"There is some evidence that shared decision making can improve patient satisfaction, improve patient medical knowledge, and decrease a sense of conflict with the physician. In addition, there is evidence that shared decision making significantly reduces antibiotic prescribing for acute respiratory infections in primary care without a decrease in patient satisfaction or repeated consultations for the same illness," she wrote online.
Conversely, Gold refrained from recommending antibiotics -- instead asking Mr. X to monitor his temperature and symptoms and maximize other therapeutic approaches, such as nasal steroids and saline nasal lavage.
He noted that he would consider antibiotics in the future depending on Mr. X's clinical course, particularly in case of escalation of fever, facial pain or swelling, or lack of improvement with other more conservative methods.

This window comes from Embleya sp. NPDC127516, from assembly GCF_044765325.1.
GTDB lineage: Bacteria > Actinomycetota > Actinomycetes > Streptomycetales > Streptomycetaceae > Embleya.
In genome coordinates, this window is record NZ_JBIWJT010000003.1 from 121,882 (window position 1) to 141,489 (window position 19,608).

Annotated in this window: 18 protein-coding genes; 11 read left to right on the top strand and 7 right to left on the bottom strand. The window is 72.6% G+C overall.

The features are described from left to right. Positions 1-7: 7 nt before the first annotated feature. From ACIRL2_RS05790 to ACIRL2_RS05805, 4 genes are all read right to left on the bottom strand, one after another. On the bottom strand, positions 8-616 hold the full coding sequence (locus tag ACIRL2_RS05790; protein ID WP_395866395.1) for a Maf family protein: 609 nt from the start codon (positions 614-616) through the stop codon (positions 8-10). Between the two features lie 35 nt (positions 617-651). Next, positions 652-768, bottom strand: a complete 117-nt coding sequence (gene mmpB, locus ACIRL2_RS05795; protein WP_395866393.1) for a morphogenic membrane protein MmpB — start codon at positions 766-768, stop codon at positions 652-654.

Ironically, although Gold is medical director of antibiotic stewardship at Beth Israel Deaconess's Silverman Institute for Health Care Quality and Safety, he didn't mention public health considerations as a reason to avoid antibiotics for Mr. X.
"I would delve into the patient's history a bit more, particularly with regard to prior episodes that were diagnosed as bacterial sinusitis, documentation of prior episodes of pneumonia, and his allergic reaction to ampicillin. Microbiological data and vaccination history would also be of interest, because this information may point to potentially useful preventive measures and/or clues to an immunodeficiency state. Use of intranasal steroids is appropriate for allergic rhinosinusitis, but because of the delayed effect of steroids, waiting until symptoms are 'bad' probably undermines their effectiveness," he stated.
Neither Brockmeyer nor Gold recommended further diagnostic evaluation,such as use of serum inflammatory markers (ESR, CRP) or radiologic imaging of the sinuses.